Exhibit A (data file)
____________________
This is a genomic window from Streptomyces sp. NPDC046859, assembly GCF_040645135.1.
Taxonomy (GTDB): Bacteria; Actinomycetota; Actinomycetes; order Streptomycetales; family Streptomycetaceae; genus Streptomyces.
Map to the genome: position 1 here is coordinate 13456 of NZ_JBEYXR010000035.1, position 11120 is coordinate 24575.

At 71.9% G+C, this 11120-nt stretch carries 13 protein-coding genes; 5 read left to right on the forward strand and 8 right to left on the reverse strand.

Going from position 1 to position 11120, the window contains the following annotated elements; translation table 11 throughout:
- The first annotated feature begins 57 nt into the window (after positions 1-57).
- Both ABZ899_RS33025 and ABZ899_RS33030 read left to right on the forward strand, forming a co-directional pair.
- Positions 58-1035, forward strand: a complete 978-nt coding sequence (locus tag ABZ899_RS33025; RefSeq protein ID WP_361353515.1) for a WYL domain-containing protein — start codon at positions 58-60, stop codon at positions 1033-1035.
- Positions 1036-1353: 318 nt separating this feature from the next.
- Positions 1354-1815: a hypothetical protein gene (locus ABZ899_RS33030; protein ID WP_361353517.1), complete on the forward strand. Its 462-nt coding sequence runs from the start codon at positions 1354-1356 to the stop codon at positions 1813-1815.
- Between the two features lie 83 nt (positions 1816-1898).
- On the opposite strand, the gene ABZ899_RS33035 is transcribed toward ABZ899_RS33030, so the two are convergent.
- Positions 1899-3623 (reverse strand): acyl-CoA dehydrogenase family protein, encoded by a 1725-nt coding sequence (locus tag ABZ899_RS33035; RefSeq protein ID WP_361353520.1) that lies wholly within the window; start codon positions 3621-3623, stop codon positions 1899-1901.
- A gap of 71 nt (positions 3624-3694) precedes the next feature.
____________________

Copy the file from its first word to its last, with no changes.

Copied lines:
This is a genomic window from Streptomyces sp. NPDC046859, assembly GCF_040645135.1.
Taxonomy (GTDB): Bacteria; Actinomycetota; Actinomycetes; order Streptomycetales; family Streptomycetaceae; genus Streptomyces.
Map to the genome: position 1 here is coordinate 13456 of NZ_JBEYXR010000035.1, position 11120 is coordinate 24575.

At 71.9% G+C, this 11120-nt stretch carries 13 protein-coding genes; 5 read left to right on the forward strand and 8 right to left on the reverse strand.

Going from position 1 to position 11120, the window contains the following annotated elements; translation table 11 throughout:
- The first annotated feature begins 57 nt into the window (after positions 1-57).
- Both ABZ899_RS33025 and ABZ899_RS33030 read left to right on the forward strand, forming a co-directional pair.
- Positions 58-1035, forward strand: a complete 978-nt coding sequence (locus tag ABZ899_RS33025; RefSeq protein ID WP_361353515.1) for a WYL domain-containing protein — start codon at positions 58-60, stop codon at positions 1033-1035.
- Positions 1036-1353: 318 nt separating this feature from the next.
- Positions 1354-1815: a hypothetical protein gene (locus ABZ899_RS33030; protein ID WP_361353517.1), complete on the forward strand. Its 462-nt coding sequence runs from the start codon at positions 1354-1356 to the stop codon at positions 1813-1815.
- Between the two features lie 83 nt (positions 1816-1898).
- On the opposite strand, the gene ABZ899_RS33035 is transcribed toward ABZ899_RS33030, so the two are convergent.
- Positions 1899-3623 (reverse strand): acyl-CoA dehydrogenase family protein, encoded by a 1725-nt coding sequence (locus tag ABZ899_RS33035; RefSeq protein ID WP_361353520.1) that lies wholly within the window; start codon positions 3621-3623, stop codon positions 1899-1901.
- A gap of 71 nt (positions 3624-3694) precedes the next feature.